Profitable K2 has some dairy owners hooked
A 200 per cent profit margin is proving too enticing for some Christchurch dairies to stop selling synthetic cannabis.
Police recently launched Operation Dairy, encouraging diary owners to stop selling the drug after several K2-related violence incidents.
Just yesterday, police were called to assist after a 17-year-old, who admitted having smoked K2, was slashing his arms with scissors. He later attacked his father, who had trouble restraining him.
On Tuesday, Associate Health Minister Peter Dunne announced K2 would be off shelves by May 9 after tests revealed it contained two "dangerous" substances. These substances are now among 35 banned in legal highs. Any product with these two substances would be pulled off shelves.
Dunne said the Psychoactive Substances Bill, going through Parliament, would put the onus on manufacturers, requiring new products to be tested in a similar way to new medicines, which could cost about $2 million for each one.
The ban on K2 has been welcomed by police.
Sergeant Bevan Seal, who has been running Operation Dairy, said recent tests found K2 was 28 times stronger than marijuana.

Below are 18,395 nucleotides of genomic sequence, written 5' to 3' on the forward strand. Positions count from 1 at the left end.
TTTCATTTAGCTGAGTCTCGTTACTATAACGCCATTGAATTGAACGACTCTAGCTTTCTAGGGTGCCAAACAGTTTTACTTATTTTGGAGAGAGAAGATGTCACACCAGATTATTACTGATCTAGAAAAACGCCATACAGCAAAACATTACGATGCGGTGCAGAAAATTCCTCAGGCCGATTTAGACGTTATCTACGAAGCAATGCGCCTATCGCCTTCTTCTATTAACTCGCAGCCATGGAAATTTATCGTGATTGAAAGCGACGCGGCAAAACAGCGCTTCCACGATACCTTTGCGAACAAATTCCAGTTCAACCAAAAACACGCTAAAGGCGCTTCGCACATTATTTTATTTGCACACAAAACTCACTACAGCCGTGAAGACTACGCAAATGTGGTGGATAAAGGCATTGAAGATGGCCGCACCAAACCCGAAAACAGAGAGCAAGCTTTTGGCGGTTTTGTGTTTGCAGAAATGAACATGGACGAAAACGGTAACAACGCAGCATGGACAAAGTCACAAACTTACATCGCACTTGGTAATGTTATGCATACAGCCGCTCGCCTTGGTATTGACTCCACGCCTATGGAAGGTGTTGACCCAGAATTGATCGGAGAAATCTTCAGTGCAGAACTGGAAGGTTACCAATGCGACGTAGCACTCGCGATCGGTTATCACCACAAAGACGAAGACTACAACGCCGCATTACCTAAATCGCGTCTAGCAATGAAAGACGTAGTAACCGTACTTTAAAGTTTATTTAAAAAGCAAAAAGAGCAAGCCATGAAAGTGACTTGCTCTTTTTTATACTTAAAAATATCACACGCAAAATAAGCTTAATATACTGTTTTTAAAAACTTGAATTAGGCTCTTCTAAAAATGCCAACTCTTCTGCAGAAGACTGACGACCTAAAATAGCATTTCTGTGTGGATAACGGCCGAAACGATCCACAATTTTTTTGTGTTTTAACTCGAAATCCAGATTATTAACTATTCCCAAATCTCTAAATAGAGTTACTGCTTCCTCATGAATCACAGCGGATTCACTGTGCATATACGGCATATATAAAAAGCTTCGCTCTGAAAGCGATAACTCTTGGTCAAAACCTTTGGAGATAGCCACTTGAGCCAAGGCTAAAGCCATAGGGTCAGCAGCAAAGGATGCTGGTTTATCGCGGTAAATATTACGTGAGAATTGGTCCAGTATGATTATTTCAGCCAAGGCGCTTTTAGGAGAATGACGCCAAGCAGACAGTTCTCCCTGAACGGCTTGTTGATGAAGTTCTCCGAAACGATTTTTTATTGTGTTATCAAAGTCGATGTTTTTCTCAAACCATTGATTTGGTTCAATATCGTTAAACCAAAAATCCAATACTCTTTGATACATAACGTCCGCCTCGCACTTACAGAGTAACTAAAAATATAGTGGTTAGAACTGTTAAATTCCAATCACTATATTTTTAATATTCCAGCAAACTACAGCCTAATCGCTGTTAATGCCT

Seal said Operation Dairy had received "overwhelming" support from the public, and some diaries had decided to no longer sell the products, but for others the profit was "just too great".
"It all comes down to profit for some of them."
He said dairies made about a 200 per cent markup on the products.
A packet retails for about $20.
The police campaign also appealed for the community to support dairies displaying signs saying, "We choose not to sell synthetic cannabis".
Among those dairies refusing to sell legal highs is the Harewood Superette.
Owner Dongni Liu said she did not want to sell the products because they were "not good".
Her actions were praised by Seal and Dunne.
Seal commented: "She cares more about the people than the profit."